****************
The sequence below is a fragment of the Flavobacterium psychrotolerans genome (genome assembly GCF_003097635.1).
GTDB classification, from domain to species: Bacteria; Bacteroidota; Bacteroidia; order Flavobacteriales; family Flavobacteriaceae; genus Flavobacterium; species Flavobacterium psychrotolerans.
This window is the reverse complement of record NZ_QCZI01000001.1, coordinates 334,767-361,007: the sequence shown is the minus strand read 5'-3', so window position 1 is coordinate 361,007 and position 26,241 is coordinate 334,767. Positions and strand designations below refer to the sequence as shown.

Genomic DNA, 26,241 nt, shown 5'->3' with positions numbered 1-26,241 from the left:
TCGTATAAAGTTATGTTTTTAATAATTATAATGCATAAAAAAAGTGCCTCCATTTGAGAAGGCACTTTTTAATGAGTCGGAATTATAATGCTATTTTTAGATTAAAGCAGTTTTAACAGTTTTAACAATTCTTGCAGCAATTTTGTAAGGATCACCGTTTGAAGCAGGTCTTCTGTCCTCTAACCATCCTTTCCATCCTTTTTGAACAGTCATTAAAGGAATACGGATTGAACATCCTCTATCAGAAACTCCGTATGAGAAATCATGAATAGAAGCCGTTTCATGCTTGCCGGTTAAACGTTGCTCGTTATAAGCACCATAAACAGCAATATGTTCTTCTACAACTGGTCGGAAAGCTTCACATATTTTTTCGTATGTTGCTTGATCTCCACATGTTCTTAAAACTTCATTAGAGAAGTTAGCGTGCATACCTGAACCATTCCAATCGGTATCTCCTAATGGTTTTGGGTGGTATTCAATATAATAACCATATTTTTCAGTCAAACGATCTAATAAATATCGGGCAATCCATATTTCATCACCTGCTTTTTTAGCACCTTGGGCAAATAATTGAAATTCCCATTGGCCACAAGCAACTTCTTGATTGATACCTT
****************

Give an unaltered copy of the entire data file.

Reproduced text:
The sequence below is a fragment of the Flavobacterium psychrotolerans genome (genome assembly GCF_003097635.1).
GTDB classification, from domain to species: Bacteria; Bacteroidota; Bacteroidia; order Flavobacteriales; family Flavobacteriaceae; genus Flavobacterium; species Flavobacterium psychrotolerans.
This window is the reverse complement of record NZ_QCZI01000001.1, coordinates 334,767-361,007: the sequence shown is the minus strand read 5'-3', so window position 1 is coordinate 361,007 and position 26,241 is coordinate 334,767. Positions and strand designations below refer to the sequence as shown.

Genomic DNA, 26,241 nt, shown 5'->3' with positions numbered 1-26,241 from the left:
TCGTATAAAGTTATGTTTTTAATAATTATAATGCATAAAAAAAGTGCCTCCATTTGAGAAGGCACTTTTTAATGAGTCGGAATTATAATGCTATTTTTAGATTAAAGCAGTTTTAACAGTTTTAACAATTCTTGCAGCAATTTTGTAAGGATCACCGTTTGAAGCAGGTCTTCTGTCCTCTAACCATCCTTTCCATCCTTTTTGAACAGTCATTAAAGGAATACGGATTGAACATCCTCTATCAGAAACTCCGTATGAGAAATCATGAATAGAAGCCGTTTCATGCTTGCCGGTTAAACGTTGCTCGTTATAAGCACCATAAACAGCAATATGTTCTTCTACAACTGGTCGGAAAGCTTCACATATTTTTTCGTATGTTGCTTGATCTCCACATGTTCTTAAAACTTCATTAGAGAAGTTAGCGTGCATACCTGAACCATTCCAATCGGTATCTCCTAATGGTTTTGGGTGGTATTCAATATAATAACCATATTTTTCAGTCAAACGATCTAATAAATATCGGGCAATCCATATTTCATCACCTGCTTTTTTAGCACCTTGGGCAAATAATTGAAATTCCCATTGGCCACAAGCAACTTCTTGATTGATACCTT